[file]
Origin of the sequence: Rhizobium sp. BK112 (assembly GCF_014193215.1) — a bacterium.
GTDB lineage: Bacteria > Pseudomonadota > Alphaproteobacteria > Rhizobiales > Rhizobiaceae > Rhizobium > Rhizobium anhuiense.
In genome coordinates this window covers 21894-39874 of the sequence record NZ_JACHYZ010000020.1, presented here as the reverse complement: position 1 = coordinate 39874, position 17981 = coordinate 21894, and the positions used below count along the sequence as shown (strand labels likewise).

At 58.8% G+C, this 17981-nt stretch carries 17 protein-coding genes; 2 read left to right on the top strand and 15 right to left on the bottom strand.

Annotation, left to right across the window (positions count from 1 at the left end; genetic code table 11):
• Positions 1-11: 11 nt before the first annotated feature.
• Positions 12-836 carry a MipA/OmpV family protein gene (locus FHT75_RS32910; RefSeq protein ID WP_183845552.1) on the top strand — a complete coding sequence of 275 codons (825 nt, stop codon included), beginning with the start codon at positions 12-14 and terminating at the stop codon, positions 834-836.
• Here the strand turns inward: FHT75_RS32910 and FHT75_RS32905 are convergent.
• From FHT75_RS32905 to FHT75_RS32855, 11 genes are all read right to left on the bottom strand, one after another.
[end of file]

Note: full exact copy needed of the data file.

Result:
Origin of the sequence: Rhizobium sp. BK112 (assembly GCF_014193215.1) — a bacterium.
GTDB lineage: Bacteria > Pseudomonadota > Alphaproteobacteria > Rhizobiales > Rhizobiaceae > Rhizobium > Rhizobium anhuiense.
In genome coordinates this window covers 21894-39874 of the sequence record NZ_JACHYZ010000020.1, presented here as the reverse complement: position 1 = coordinate 39874, position 17981 = coordinate 21894, and the positions used below count along the sequence as shown (strand labels likewise).

At 58.8% G+C, this 17981-nt stretch carries 17 protein-coding genes; 2 read left to right on the top strand and 15 right to left on the bottom strand.

Annotation, left to right across the window (positions count from 1 at the left end; genetic code table 11):
• Positions 1-11: 11 nt before the first annotated feature.
• Positions 12-836 carry a MipA/OmpV family protein gene (locus FHT75_RS32910; RefSeq protein ID WP_183845552.1) on the top strand — a complete coding sequence of 275 codons (825 nt, stop codon included), beginning with the start codon at positions 12-14 and terminating at the stop codon, positions 834-836.
• Here the strand turns inward: FHT75_RS32910 and FHT75_RS32905 are convergent.
• From FHT75_RS32905 to FHT75_RS32855, 11 genes are all read right to left on the bottom strand, one after another.